Now that Jamboree 2077 is over, I’m back in San Francisco. Today was another busy day, and I attended five lectures, the first one beginning at 7:30 AM and the last ending at 4 PM.
I was pleased to be able to meet Schelly Talalay Dardashti who presented a breakfast lecture entitled “Creating Hope”. Schelly is a native New Yorker who now resides in Tel Aviv. She is currently in the United States visiting relatives, attending conferences and giving lectures.
When Schelly proposed to write a column on genealogy for the Jerusalem Post, her editor told her “Who wants to read about dead people?” Nonetheless, Schelly wrote her column “It’s All Relative” from 1999-2005 and now works as a freelance writer. Several of her recent articles including, “Never give up the hope of finding family”, “A tale of three women – and a lost family”, and “Cutting-edge genealogy” can be found online.
When approached to write a blog, she reminded her editor that she was over 20 years old. In its brief existence, Shelly’s Tracing the Tribe has become an enormously popular blog that targets those studying Jewish genealogy yet is relevant to all genealogists.
Schelly described her first forays into genealogy in 1989 when her daughter came home with an assignment to fill in a sheet with information up to her great-grandparents. Schelly noted that her own ancestry included origins in Belarus, with anecdotal evidence that the family arrived in Belarus from Spain, an unusual migration, indeed. Her husband’s family was Persian, where there were no written records.
Despite these obstacles, Schelly set out with her daughter to study those records she could find and, after looking at so many microfilms in their quest to discover their family history, her daughter now claims that looking at microfilms makes her dizzy. Through her research, Schelly has traced both her own ancestry and her husband’s ancestry through Belarus, Russia, Lithuania, Spain, Iran, and other countries back to about 1740.
Schelly wrote an article for the JTA entitled “Ashkenazi or Sephardi? DNA Unites Jewish Families, but Raises Questions” in which she discusses the DNA evidence for a group of Litvaks and Galizianers who all genetically match Sephardi and Catholics from Spain and Puerto Rico. As Schelly described the groups, if a Litvak and a Galizianer cross the street to avoid each other, it’s a good day, and so the connection was unexpected.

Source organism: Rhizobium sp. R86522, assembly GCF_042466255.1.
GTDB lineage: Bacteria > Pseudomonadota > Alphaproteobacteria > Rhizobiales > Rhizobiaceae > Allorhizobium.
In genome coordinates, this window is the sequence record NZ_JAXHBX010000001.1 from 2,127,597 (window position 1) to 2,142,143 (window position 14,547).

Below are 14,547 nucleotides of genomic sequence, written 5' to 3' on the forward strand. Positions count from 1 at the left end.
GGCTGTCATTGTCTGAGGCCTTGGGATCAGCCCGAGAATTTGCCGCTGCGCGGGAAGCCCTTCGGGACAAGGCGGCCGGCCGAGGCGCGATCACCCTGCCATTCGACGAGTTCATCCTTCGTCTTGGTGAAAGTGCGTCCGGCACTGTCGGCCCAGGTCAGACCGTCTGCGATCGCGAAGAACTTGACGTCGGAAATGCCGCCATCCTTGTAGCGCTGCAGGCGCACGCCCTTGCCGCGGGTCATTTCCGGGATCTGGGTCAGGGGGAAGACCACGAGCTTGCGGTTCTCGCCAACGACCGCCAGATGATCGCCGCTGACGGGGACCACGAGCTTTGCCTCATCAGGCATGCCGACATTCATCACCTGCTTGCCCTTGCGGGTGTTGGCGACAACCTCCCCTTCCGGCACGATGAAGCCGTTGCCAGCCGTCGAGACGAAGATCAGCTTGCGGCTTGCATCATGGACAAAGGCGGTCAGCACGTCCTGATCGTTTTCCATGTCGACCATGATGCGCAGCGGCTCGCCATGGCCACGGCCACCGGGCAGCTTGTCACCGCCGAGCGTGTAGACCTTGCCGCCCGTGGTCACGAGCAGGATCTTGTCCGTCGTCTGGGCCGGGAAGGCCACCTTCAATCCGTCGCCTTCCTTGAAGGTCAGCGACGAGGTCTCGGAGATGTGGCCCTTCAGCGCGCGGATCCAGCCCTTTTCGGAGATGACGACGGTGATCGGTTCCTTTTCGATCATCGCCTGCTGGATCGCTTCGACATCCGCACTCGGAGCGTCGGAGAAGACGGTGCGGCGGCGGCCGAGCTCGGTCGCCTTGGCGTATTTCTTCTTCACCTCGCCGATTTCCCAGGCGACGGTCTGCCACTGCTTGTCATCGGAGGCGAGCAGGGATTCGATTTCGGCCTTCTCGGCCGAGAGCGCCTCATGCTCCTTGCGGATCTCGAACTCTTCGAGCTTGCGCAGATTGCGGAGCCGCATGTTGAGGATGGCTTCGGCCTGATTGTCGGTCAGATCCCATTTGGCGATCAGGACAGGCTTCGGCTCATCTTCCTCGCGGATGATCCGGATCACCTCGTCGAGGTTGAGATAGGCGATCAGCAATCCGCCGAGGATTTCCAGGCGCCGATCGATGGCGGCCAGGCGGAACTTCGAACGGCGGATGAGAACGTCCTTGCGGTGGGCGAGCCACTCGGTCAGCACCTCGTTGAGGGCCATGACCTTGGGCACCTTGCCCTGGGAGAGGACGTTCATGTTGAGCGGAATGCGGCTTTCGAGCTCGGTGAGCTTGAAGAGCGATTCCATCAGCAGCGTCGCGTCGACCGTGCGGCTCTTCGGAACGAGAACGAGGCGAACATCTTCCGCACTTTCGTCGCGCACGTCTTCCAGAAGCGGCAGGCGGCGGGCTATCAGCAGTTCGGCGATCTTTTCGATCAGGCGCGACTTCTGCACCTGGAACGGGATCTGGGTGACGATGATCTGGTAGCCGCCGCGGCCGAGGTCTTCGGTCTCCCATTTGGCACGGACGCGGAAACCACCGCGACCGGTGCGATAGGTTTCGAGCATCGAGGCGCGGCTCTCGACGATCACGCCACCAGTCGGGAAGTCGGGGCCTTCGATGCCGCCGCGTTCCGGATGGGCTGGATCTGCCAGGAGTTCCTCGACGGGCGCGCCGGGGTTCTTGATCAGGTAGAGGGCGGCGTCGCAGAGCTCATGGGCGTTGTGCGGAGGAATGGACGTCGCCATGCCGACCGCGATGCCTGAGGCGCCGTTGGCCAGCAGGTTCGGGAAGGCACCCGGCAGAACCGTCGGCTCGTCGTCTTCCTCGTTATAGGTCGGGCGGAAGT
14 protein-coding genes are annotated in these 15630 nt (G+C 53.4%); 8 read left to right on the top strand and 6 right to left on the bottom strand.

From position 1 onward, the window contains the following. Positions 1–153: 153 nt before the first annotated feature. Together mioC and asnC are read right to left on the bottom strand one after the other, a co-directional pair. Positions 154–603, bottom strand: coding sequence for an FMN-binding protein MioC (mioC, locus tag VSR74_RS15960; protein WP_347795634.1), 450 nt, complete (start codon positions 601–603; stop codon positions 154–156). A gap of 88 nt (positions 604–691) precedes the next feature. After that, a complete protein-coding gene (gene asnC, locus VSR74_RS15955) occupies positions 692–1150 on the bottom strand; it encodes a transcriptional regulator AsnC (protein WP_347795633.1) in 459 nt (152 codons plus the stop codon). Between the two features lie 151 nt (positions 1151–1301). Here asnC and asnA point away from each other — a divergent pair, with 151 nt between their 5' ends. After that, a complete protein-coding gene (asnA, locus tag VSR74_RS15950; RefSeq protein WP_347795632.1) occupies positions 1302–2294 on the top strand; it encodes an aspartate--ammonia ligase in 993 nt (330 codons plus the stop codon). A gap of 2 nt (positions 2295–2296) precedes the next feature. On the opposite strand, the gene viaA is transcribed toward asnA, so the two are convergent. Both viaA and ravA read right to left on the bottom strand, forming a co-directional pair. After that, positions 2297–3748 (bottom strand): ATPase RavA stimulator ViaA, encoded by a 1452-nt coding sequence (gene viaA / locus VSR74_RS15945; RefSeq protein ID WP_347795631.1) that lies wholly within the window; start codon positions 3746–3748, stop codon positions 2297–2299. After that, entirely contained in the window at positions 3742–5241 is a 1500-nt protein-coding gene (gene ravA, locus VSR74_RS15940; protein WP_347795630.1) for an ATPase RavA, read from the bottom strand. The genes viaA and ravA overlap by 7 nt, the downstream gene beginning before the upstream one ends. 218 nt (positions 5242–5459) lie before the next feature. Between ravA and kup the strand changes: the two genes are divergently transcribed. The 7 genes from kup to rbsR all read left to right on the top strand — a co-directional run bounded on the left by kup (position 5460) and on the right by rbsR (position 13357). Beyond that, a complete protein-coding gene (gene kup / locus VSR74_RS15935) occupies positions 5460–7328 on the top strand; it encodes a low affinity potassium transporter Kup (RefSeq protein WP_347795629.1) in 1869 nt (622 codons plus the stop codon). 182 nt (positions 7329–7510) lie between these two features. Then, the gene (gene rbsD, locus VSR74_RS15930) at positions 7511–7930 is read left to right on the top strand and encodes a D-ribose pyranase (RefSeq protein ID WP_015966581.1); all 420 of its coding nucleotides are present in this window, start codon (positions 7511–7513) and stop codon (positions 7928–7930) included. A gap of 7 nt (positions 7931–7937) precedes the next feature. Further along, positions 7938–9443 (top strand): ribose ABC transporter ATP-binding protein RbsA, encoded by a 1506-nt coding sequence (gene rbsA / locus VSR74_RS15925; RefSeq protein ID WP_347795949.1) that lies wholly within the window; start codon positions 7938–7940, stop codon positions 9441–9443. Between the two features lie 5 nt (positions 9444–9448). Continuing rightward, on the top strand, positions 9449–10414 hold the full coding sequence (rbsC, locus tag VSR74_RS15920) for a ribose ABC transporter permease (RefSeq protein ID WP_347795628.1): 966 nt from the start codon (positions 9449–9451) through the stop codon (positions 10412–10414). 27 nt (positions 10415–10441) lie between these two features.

Other information provided by Schelly is that Sephardic genealogy is relatively new, and DNA analysis of Sephardic Jews in Colorado has shown that these people carry the Ashkenazi breast cancer gene BRCA1.
Many Sicilians may have Jewish ancestry since Jews once comprised a large population in Sicily. Although Jews were expelled from Sicily in 1493, many stayed, and so many present-day Sicilians have Jewish ancestry.
Schelly also told a story of a Catholic in Canada who thought that his mother may have been a “hidden child”, delivered by Jews to a Catholic family shortly before the entire Jewish population of that village was removed to concentration camps by the Nazis. Mitochondrial DNA analysis showed a connection to Ashkenazi Jews.
In another story, Schelly explained that the Cohanim gene is carried by less than 1% of non-Jews, since the gene tracks with the Jewish priestly line who didn’t marry non-Jews. A full 30% of the residents of one town carried this gene, although the residents did not identify as Jewish.
As Schelly put it, DNA provides a spark to us to get where we’re going. When you know where you’re from, you know better where you’re going.
Jewish genealogical resources mentioned in Schelly’s talk include: Yad Vashem – the Central Database of Shoah Victims, the Istanbul Jewish Genealogy Project, the JewishGen Online Worldwide Burial Registry, the Holocaust in Latvia, Bezeq, the Israeli Telephone Company (for which Stephen Morse once provided a portal in English), Litvak on JewishGen, Gesher Galicia, and the general JewishGen website.
When asked why genealogists are so nice, Schelly replied that you have to be nice to everyone, because you don’t know who will have the next piece of the puzzle on which you’re working.
Later this week, I’ll post more about the other Sunday lectures.
Copyright © 2007 by Stephen J. Danko